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cannabis sativa seed oil drug test

As a healthcare professional, a common question that I receive when talking to patients and clients who are interested in incorporating the use of hemp products or hemp foods into their daily routine is:

Hemp-based foods and hemp body products commercially produced and sold in the United States are not legally allowed to contain the potentially psychoactive cannabinoid known as THC (Delta-9 Tetrahydrocannabinol). If a laboratory-tested hemp product did happen to contain trace amounts of this compound, it would be in such small quantities that it would likely require exorbitant amounts of ingestion or use for it to even remotely begin to show up in the smallest amount on a drug test.

According to the research studies available, the answer to this is question is a resounding NO! Regular consumption or use of commercially made hemp foods (such as seeds, cooking oil, cereals, milk, granola) or hemp products (lotions, shampoos, lip balms, etc.) will not show a positive result for THC on a drug test.

“Will eating hemp foods show up positive for THC on a drug test?”

However, with that said, consuming non-commercially produced hemp foods, hemp-based oils, or using homemade hemp-based products may have risks to test positive. Non-federally regulated foods and products, like those purchased from a dispensary, farmer’s market, or even products bought online, do not necessarily follow any sort of federal food safety guidelines or food and drug administration regulations. When purchasing these types of hemp products, make sure you use caution and ask questions about how they were made and whether they were tested before being packaged.

The medical study selected for this article is conducted by a highly reputable scientific organization.

Hemp is not the same as marijuana. Hemp contains virtually no THC while marijuana may contain up to 30% THC by weight. Because hemp contains virtually no THC, it has been legal federally for farmers to grow since 2018. Additionally, hemp seed oil is the product of the pressed hemp seeds. If trace amounts of THC were to exist in a hemp plant, the THC would be found in the flower of the plant and not in the seeds. Even in high THC marijuana, THC is not found in the seeds of the plant.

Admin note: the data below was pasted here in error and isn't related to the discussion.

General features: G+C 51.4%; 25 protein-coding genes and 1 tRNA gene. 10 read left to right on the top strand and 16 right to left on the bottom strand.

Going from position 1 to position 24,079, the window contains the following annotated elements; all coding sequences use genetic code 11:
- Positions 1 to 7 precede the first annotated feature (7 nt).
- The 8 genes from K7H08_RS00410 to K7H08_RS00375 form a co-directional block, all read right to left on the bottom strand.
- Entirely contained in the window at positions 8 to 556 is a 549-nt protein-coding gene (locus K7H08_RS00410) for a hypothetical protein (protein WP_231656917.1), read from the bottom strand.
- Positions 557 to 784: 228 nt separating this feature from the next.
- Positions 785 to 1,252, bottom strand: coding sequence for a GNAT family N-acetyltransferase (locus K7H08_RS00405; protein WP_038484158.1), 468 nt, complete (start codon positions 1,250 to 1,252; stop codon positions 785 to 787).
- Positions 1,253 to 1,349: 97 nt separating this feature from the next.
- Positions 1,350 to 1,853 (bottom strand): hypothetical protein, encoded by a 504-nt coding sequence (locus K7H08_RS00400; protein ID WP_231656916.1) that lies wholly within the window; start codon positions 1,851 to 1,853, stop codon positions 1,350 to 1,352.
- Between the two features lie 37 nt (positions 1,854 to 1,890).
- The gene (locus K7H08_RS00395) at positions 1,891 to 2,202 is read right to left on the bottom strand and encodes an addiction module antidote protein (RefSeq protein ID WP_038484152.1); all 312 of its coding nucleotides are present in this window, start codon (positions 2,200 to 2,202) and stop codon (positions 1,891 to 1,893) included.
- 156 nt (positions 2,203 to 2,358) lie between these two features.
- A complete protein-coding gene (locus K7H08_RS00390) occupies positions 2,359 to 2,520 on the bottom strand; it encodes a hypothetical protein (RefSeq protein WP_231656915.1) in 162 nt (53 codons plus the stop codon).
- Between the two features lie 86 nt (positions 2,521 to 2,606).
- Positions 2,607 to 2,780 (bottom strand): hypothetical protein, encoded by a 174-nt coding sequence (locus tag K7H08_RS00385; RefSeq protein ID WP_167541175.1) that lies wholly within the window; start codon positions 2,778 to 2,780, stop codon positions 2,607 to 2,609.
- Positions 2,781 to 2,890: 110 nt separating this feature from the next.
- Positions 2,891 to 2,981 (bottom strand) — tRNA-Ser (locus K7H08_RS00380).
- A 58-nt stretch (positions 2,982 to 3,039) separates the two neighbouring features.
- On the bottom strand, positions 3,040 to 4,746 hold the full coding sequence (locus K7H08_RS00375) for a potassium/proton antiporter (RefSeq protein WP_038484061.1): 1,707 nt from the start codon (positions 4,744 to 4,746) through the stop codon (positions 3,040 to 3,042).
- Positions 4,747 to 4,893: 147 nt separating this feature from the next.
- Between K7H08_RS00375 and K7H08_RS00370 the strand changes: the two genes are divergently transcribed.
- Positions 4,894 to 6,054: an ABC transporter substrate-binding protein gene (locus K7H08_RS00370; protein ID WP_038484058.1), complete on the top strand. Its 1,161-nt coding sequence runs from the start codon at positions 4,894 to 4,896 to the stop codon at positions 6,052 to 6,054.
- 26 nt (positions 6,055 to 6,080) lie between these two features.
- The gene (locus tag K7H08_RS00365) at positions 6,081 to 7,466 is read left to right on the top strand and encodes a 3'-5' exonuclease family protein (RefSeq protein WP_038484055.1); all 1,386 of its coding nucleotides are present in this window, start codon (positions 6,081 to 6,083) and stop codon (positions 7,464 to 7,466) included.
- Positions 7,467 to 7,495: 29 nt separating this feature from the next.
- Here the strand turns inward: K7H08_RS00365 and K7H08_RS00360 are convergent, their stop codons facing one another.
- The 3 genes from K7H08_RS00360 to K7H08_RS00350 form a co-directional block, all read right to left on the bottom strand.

Background

Hemp Seed Oil is used for pain relief, anxiety relief, cosmetic reasons, and as a dietary supplement. (5)

Drug tests screen urine, blood, or saliva samples for the presence of THC. THC is the psychoactive cannabinoid in marijuana that gets people “high.” Commerical hemp-based food and beauty products are not legally allowed to contain THC.

The legal definition of hemp is really simple. If a cannabis plant has less than 0.3% THC, then it is legal federally and considered hemp.

A commercially available health food product of cold-pressed hemp seed oil ingested by one volunteer twice a day for 4 1/2 days (135 mL total). Urine specimens collected from the volunteer were subjected to standard workplace urine drug testing procedures, and the following concentrations of 11-nor-delta9- tetrahydrocannabinol carboxylic acid (9-THCA) were detected: 41 ng/mL 9-THCA at 45 h, 49 ng/mL at 69 h, and 55 ng/mL at 93 h. Ingestion was discontinued after 93 h, and the following concentrations were detected: 68 ng/mL at 108 h, 57 ng/mL at 117 h, 31 ng/mL at 126 h, and 20 ng/mL at 142 h. The first specimen that tested negative (50 ng/mL initial immunoassay test, 15 ng/mL confirmatory gas chromatographic-mass spectrometric test) was at 146 h, which was 53 h after the last hemp seed oil ingestion. Four subsequent specimens taken to 177 h were also negative. This study indicates that a workplace urine drug test positive for cannabinoids may arise from the consumption of commercially available cold-pressed hemp seed oil.